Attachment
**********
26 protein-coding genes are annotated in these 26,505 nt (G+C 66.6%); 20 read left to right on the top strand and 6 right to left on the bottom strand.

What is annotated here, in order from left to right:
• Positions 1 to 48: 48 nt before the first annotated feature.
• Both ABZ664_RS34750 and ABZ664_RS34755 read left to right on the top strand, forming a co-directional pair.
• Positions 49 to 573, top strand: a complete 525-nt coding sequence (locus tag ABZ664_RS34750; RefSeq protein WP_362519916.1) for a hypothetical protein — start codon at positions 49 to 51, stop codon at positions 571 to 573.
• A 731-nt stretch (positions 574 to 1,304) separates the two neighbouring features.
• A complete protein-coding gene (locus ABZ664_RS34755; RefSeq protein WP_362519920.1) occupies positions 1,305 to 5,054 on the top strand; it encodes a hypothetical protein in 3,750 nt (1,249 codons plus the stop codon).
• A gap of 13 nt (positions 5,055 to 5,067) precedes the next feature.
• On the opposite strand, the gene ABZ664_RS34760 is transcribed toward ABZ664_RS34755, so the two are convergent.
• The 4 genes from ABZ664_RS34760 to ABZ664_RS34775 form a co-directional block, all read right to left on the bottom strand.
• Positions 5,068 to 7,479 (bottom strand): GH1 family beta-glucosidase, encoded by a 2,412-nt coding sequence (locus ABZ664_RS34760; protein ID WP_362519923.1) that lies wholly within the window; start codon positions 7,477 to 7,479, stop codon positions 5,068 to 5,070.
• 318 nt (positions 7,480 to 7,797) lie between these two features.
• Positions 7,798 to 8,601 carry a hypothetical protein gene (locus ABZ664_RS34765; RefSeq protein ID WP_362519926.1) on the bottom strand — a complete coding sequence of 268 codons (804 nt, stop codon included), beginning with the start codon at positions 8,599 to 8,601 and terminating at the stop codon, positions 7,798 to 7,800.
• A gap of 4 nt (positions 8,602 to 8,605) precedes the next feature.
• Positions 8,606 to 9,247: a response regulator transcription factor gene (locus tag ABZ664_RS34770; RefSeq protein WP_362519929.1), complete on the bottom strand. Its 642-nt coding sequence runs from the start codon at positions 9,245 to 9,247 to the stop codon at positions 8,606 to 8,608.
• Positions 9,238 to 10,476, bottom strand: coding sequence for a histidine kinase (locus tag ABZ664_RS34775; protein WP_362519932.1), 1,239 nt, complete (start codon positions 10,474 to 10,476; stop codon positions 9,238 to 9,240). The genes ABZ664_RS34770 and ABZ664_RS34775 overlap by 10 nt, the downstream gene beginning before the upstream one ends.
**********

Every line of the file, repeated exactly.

26 protein-coding genes are annotated in these 26,505 nt (G+C 66.6%); 20 read left to right on the top strand and 6 right to left on the bottom strand.

What is annotated here, in order from left to right:
• Positions 1 to 48: 48 nt before the first annotated feature.
• Both ABZ664_RS34750 and ABZ664_RS34755 read left to right on the top strand, forming a co-directional pair.
• Positions 49 to 573, top strand: a complete 525-nt coding sequence (locus tag ABZ664_RS34750; RefSeq protein WP_362519916.1) for a hypothetical protein — start codon at positions 49 to 51, stop codon at positions 571 to 573.
• A 731-nt stretch (positions 574 to 1,304) separates the two neighbouring features.
• A complete protein-coding gene (locus ABZ664_RS34755; RefSeq protein WP_362519920.1) occupies positions 1,305 to 5,054 on the top strand; it encodes a hypothetical protein in 3,750 nt (1,249 codons plus the stop codon).
• A gap of 13 nt (positions 5,055 to 5,067) precedes the next feature.
• On the opposite strand, the gene ABZ664_RS34760 is transcribed toward ABZ664_RS34755, so the two are convergent.
• The 4 genes from ABZ664_RS34760 to ABZ664_RS34775 form a co-directional block, all read right to left on the bottom strand.
• Positions 5,068 to 7,479 (bottom strand): GH1 family beta-glucosidase, encoded by a 2,412-nt coding sequence (locus ABZ664_RS34760; protein ID WP_362519923.1) that lies wholly within the window; start codon positions 7,477 to 7,479, stop codon positions 5,068 to 5,070.
• 318 nt (positions 7,480 to 7,797) lie between these two features.
• Positions 7,798 to 8,601 carry a hypothetical protein gene (locus ABZ664_RS34765; RefSeq protein ID WP_362519926.1) on the bottom strand — a complete coding sequence of 268 codons (804 nt, stop codon included), beginning with the start codon at positions 8,599 to 8,601 and terminating at the stop codon, positions 7,798 to 7,800.
• A gap of 4 nt (positions 8,602 to 8,605) precedes the next feature.
• Positions 8,606 to 9,247: a response regulator transcription factor gene (locus tag ABZ664_RS34770; RefSeq protein WP_362519929.1), complete on the bottom strand. Its 642-nt coding sequence runs from the start codon at positions 9,245 to 9,247 to the stop codon at positions 8,606 to 8,608.
• Positions 9,238 to 10,476, bottom strand: coding sequence for a histidine kinase (locus tag ABZ664_RS34775; protein WP_362519932.1), 1,239 nt, complete (start codon positions 10,474 to 10,476; stop codon positions 9,238 to 9,240). The genes ABZ664_RS34770 and ABZ664_RS34775 overlap by 10 nt, the downstream gene beginning before the upstream one ends.